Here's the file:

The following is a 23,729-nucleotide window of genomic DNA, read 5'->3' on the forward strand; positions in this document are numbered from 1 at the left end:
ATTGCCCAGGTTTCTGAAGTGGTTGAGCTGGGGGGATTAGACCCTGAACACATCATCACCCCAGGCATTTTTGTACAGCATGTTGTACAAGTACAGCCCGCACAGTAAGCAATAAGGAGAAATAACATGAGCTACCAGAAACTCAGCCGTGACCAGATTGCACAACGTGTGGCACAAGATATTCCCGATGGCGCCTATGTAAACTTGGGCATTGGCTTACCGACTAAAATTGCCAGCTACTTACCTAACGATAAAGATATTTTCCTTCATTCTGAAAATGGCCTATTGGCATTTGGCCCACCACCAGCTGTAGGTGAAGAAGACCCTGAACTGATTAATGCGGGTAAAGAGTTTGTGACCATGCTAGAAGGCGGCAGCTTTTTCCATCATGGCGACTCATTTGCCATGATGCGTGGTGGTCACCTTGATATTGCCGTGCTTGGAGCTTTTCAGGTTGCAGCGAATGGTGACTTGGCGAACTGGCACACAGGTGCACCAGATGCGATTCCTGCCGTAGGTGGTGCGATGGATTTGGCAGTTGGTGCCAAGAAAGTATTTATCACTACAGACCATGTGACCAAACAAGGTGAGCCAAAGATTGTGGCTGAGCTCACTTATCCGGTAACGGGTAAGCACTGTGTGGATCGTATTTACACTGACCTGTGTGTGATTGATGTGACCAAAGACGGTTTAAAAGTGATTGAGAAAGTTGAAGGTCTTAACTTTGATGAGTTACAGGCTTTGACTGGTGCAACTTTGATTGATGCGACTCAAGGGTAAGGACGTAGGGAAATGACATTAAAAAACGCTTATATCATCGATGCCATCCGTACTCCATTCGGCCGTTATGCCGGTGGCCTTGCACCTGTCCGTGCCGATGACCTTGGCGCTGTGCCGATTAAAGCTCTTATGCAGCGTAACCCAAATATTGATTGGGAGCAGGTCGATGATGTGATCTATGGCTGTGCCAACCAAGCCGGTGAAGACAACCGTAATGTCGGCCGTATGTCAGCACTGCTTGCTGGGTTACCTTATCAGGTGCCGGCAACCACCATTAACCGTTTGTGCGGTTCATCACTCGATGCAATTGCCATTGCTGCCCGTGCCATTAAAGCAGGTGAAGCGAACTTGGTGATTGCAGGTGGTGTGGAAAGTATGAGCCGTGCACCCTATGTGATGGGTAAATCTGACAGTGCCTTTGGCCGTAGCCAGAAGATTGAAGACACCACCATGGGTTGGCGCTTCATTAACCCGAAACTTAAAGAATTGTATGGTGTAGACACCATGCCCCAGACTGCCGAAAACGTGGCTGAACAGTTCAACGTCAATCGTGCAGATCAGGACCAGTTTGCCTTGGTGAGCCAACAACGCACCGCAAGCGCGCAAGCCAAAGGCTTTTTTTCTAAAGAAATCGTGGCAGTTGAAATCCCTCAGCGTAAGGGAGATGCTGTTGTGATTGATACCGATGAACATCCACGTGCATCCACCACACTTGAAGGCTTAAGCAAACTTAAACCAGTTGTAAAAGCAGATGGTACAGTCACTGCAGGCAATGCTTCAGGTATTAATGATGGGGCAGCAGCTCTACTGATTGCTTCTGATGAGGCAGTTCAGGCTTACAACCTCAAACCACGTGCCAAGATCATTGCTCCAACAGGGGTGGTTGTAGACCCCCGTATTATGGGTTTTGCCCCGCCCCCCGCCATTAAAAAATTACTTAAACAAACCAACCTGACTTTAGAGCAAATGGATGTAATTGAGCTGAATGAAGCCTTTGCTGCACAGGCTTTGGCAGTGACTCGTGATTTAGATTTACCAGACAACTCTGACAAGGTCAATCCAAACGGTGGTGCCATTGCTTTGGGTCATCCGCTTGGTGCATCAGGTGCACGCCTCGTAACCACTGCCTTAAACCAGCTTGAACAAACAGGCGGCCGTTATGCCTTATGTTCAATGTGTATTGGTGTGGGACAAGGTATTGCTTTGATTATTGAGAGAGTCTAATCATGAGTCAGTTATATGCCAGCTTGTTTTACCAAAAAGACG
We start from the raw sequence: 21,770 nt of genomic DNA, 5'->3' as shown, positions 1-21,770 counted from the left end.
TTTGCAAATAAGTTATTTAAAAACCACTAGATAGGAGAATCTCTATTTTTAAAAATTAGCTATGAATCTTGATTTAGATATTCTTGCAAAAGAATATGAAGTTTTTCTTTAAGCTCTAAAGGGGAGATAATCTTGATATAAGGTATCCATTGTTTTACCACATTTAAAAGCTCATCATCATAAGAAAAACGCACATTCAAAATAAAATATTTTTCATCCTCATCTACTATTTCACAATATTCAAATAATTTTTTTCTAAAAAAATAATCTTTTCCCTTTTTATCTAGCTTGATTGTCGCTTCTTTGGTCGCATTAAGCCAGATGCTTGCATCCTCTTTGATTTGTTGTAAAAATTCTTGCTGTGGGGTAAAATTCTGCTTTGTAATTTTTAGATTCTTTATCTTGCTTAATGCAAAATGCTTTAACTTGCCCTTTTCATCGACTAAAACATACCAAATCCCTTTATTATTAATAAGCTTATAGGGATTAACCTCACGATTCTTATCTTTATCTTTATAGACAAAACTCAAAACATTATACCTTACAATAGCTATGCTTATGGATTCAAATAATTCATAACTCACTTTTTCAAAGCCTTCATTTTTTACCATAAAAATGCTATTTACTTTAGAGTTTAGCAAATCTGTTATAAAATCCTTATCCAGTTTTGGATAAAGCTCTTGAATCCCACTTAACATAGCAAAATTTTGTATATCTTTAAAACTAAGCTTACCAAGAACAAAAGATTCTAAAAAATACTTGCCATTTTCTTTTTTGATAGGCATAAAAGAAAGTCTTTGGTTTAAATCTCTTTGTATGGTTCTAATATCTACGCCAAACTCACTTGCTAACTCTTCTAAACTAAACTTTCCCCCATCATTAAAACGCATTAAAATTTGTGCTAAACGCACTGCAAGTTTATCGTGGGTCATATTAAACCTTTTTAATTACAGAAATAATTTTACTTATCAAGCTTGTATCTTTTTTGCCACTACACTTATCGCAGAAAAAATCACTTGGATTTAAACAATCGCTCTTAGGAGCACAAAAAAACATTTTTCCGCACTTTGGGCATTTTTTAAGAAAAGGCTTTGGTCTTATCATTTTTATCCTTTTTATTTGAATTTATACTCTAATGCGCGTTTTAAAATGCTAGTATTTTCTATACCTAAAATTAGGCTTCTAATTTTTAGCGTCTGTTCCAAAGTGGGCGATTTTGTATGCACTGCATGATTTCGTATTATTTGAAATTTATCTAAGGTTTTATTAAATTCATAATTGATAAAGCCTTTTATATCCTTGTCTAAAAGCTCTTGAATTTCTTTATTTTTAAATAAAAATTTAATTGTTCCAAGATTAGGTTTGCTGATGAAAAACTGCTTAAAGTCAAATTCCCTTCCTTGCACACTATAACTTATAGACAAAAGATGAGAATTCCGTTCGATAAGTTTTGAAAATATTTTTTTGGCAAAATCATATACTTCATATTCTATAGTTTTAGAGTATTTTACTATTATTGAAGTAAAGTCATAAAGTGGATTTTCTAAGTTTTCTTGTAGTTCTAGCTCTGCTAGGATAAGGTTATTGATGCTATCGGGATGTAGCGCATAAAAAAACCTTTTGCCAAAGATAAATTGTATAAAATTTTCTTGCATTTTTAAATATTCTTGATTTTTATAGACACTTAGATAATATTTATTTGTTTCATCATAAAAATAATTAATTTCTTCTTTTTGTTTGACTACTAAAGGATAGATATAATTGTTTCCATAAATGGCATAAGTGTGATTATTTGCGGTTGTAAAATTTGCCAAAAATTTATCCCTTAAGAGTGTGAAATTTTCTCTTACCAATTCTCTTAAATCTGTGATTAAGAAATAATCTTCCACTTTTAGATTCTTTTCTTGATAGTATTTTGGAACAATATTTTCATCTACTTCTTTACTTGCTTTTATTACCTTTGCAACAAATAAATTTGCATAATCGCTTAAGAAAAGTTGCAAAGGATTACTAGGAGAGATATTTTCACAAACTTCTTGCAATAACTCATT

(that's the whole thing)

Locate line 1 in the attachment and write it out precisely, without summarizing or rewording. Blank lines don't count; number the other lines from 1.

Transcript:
The following is a 23,729-nucleotide window of genomic DNA, read 5'->3' on the forward strand; positions in this document are numbered from 1 at the left end: